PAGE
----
Tesla CEO Elon Musk has actually accused a Company Insider reporter of acting “as a within trading source for one of Tesla’s most significant short-sellers” and “bribing” a former Tesla employee for information.It’s the latest example of Musk going after the media for their protection of Tesla. Last month, we discovered that a Tesla employee, Martin Tripp, had actually undermined software in the automaker’s production system and stolen data.Tesla is taking legal action against Tripp for leaking the data,
misrepresentating it in the media, and tinkering its production software.One of the stories that came out of the information that Tripp stole was that Tesla’s Model 3 production was producing an” outrageous quantity”of scrap at Gigafactory 1. The story was composed by Organisation Expert’s Linette Lopez. Tesla denied that the quantity of scrap was unusual for the level of production at the plant.It wasn’t the very first questionable story from Lopez about Tesla. She produced other
sensationalized posts like’ The robotics are killing Tesla’. Earlier this week, Lopez likewise published a report that declared that Tesla removed a”crucial test”from the Model 3 production procedure, which was framed as if Tesla was cutting corners in order to increase production.In action, Tesla stated that the test was redundant and didn’taffect the quality of its vehicles.Today, Musk addressed Lopez’s reporting: In another tweet, it went further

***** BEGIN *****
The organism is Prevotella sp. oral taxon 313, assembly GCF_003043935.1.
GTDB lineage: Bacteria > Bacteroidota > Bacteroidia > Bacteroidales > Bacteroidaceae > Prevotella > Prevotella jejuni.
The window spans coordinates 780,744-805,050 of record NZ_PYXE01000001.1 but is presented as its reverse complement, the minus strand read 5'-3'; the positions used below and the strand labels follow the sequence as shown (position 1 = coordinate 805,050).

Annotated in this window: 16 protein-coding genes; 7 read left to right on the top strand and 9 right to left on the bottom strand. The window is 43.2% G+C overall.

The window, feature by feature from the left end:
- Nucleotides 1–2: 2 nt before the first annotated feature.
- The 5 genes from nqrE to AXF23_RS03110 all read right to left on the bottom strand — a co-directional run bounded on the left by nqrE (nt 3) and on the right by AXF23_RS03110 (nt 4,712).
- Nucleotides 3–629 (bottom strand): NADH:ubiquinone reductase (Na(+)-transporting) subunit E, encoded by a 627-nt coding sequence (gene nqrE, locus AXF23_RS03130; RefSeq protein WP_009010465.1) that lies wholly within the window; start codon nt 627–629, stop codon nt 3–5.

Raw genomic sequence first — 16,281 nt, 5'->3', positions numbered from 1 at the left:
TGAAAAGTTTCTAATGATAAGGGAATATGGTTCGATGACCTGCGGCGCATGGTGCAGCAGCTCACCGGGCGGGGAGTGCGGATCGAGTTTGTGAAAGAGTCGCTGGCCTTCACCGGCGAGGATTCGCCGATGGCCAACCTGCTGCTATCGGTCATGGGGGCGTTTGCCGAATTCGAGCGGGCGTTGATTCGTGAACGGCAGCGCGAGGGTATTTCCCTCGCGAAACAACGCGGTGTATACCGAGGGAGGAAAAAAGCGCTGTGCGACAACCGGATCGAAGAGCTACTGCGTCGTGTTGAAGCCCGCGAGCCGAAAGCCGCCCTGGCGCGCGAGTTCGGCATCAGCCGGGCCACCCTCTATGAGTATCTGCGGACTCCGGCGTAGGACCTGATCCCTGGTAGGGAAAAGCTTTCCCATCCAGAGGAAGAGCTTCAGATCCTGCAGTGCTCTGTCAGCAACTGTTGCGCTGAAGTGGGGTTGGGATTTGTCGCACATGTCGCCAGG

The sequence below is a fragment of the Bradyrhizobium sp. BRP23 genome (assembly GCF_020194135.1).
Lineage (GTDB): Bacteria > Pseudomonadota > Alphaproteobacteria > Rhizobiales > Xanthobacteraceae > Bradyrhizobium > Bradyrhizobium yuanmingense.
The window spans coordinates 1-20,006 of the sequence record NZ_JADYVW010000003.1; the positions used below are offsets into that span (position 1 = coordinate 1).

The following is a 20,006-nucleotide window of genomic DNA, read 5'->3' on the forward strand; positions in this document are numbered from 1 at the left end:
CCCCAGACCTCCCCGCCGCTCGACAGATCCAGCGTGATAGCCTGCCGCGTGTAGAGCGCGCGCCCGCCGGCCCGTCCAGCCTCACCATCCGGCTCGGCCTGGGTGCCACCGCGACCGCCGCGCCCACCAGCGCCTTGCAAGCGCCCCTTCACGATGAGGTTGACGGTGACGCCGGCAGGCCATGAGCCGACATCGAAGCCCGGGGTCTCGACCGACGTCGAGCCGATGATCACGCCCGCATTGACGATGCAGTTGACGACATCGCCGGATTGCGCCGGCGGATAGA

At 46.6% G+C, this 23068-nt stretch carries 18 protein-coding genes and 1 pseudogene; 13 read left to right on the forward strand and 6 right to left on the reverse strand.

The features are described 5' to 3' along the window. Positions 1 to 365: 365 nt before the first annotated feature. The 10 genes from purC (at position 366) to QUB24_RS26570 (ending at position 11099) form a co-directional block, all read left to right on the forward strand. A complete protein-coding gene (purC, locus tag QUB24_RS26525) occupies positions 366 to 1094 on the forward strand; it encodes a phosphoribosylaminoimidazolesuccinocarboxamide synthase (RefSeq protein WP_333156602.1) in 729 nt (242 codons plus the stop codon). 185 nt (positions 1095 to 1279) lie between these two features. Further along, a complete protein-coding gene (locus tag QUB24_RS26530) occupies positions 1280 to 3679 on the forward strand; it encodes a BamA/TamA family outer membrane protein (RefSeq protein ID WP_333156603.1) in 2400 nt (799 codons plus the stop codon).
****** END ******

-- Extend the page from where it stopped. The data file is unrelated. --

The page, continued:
and Musk accused her of potentially paying off a previous worker for Tesla shorts: Lopez has yet to react to the accusations made by Musk.Electrek’s Take Without protecting the actual actions of Lopez and her coverage of Tesla on Business Expert, which has shown to be quite bad, I think Musk might be incorrect about her actual motive and the intention of other reporters who are typically composing hit pieces on Tesla.It’s true
that Lopez has actually frequently reported on the opinion of Jim Chanos, a recognized Tesla short, on the automaker. I do not think that it suggests it’s what is influencing her reporting.Early on when Chanos would blast Tesla in the media, we reported about it because he would frequently spread false information.
I can ensure you that his false information was more popular than our corrections– like it is often the case in the media.Popularity is typically the main motivation for those publications, particularly publications like Business Expert, which is totally unapologetic about being a clickbait factory.I understand where Musk is coming from with his suspicion that Tesla shorts or the fossil fuel industry lag the false information since they sometimes are,
but I believe that the most simple explanation is often the right one.In this case, I think it’s simply about clicks.But I ‘d like to know exactly what you think? Share your ideas in the comment area listed below.